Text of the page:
As usual, to see what makes the HD 4800-series tick along, why not look at our architecture review.
Sporting a ZEROtherm-supplied heatsink-and-fan and running a mildly overclocked core speed of 665MHz on the GPU (compared to a stock 625MHz), the orange-coloured fan contrasts nicely against the ATI red-coloured PCB.
The memory, unlike the GPU, remains at AMD's reference clocks of 1,986MHz, however.
Unlike the top of the card, the bottom looks pretty much as expected, except for the obvious lack of a torsion-beam mounting brace.
Instead, four spring-loaded screws are what mount the cooler to the GPU with sufficient pressure.
The PowerColor PCS+ 4850 is equipped with
ZEROtherm's GX-810 VGA cooler, and it's
effectively silent, both when idle and when in a 3D application or game.
To help cool the remaining hot components on the PCB such as the VRM circuitry and memory modules, PowerColor has utilised a couple of heatspreaders and aluminium heatsinks that are just about adequate for the job. With the exception of the larger aluminium heatsink, these all got rather toasty during operation, we found.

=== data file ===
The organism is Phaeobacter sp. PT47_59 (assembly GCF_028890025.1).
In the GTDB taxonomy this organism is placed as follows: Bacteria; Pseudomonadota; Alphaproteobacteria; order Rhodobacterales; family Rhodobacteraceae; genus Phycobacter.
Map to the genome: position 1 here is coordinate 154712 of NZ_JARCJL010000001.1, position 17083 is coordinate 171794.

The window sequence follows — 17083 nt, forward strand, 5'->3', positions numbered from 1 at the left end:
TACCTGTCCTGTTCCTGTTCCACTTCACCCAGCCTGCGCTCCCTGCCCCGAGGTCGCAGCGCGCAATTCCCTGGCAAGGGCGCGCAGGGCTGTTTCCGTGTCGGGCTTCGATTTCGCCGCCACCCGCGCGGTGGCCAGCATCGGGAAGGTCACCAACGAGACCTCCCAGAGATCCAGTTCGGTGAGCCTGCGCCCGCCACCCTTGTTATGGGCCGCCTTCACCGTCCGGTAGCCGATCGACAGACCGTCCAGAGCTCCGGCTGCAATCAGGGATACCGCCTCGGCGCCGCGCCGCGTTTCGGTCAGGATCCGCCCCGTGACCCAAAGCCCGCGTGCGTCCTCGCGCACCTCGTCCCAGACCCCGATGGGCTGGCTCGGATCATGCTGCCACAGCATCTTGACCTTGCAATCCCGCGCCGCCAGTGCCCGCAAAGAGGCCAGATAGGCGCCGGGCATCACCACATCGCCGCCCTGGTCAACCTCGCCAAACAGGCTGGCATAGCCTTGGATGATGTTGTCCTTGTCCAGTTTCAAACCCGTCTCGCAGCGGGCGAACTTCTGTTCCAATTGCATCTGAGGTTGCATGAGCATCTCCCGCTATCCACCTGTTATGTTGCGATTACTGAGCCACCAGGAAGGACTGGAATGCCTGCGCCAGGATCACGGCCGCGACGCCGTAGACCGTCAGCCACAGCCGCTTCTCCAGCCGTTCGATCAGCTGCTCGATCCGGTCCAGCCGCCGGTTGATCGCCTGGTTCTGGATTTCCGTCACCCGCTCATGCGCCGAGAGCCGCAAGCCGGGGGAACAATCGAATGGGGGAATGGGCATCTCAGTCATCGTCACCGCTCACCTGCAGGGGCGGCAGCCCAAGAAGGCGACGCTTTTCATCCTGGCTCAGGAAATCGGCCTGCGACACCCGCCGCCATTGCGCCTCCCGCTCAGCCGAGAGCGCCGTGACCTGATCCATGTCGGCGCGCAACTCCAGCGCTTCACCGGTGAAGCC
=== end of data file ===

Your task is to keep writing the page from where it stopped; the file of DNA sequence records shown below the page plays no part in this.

You can see quite clearly from this angle that due to the height of the ZEROtherm cooler, the card takes up two free expansion slots.
With the spring-loaded screws that protrude from the bottom of this card, it would be prudent to avoid running two of these in CrossFire unless the motherboard has a single-slot gap between each PCIe x16 slot, because otherwise there's a high probability they might foul on the primary card's fan-blades.
Nothing out of the norm here, folks, as the PowerColor card sports the usual two dual-link DVI ports in addition to the 7-pin mini-DIN which functions as a TV/HDTV-out.